Water polo top athletes compete in Markham

Canada’s water polo teams took home two medals at the 2015 Pan Am Games, and now the young players aiming to find their own way to the top of the podium will get their own chance in the pool at Markham’s Pan Am Centre.

The best teams from Eastern and Western Canada will visit the centre from March 31 to April 2 for Water Polo Canada’s Senior National Championships. The winner is awarded the Goulden Cup, which dates back to 1907, making it one of the oldest national trophies in the country.

Six players plus a goalie on each side will churn up the waters, fiercely trying to score in the team aquatic water sport.

It was three years ago that the sport in Canada adopted the current championship format with the aim of bringing the country’s best players together, growing the sport and fostering development, says Water Polo Canada League and Events Manger Neil Trousdale.

The championships will be the culmination of a months-long process that included competitions in six provinces and 15 cities.

The top eight teams in the world make the Olympics and Canada’s teams tend to stay right on the fringe of the top 10. The men’s team is currently ranked 12th and the women ninth or 10th. Though women’s water polo was only added to the Summer Games in 2000, the men qualified in 1972, 1976, 1984 and 2008. In both 2012 and 2016, they missed qualifying by a single goal.

“It always seems to come down to one game and they just keep missing it,” Trousdale says.

They’ve fared better at the Pan Am , with the women taking home a silver medal and the men a bronze medal during the competitions at Markham’s new centre

“The Pan Ams were great.  It was bittersweet in a way because the men, if they had beaten the USA in the gold medal game would have qualified for Olympics and they lost by one goal,” Trousdale says.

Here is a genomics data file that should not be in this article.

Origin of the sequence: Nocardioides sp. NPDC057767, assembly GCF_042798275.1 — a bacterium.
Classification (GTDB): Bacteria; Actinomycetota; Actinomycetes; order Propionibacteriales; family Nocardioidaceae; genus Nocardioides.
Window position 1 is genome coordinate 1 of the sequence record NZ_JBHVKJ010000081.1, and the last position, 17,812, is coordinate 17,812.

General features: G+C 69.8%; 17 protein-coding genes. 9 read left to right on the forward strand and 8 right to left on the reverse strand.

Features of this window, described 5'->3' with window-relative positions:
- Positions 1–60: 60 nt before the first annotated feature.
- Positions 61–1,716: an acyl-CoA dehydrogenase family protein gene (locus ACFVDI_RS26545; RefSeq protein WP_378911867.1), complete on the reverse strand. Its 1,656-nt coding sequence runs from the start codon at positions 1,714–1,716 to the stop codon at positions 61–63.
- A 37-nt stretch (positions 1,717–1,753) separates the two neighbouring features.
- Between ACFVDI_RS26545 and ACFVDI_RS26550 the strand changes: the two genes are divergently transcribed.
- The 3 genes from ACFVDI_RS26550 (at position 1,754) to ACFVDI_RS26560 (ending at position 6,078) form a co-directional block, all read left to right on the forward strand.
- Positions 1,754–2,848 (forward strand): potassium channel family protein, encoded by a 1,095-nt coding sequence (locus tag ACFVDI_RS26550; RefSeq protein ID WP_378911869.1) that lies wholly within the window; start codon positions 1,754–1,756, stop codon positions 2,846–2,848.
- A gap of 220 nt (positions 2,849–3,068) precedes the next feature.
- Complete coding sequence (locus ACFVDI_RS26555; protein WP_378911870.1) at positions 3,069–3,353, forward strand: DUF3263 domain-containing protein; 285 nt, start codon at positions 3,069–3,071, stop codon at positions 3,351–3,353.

“Those events were a rallying point for people who care about Water polo in Canada.”

Though there about 100 teams spread across the country, the national training centres are in Calgary and Markham. Markham’s local Mavericks club has been a presence since 1993, but the Markham Pan Am Centre is helping grow the sport in this area, Trousdale says.

“Pools are the scarcest resource for water polo… the ones that do exist are very much competitive for the pool times they have.”

The state-of-the-art centre’s 2.5-metre-deep, Olympic-sized pool, complete with a moveable floor has thus been a boon to them.

Some of the athletes getting in the pool this spring will be looking ahead to the 2020 Olympic Games, but before that there’s the upcoming Universidad Games, for university-age players around the world,  the World Championships, and even the 2019 Pan Am Games in Peru before the Olympics loom.

Younger players have their own process for making the national teams, and the under-19 players will have their shot in Markham in May.

You can visit waterpolo.ca for more information about the sport and markhampanamcentre.ca for more information on the venue and tournaments.

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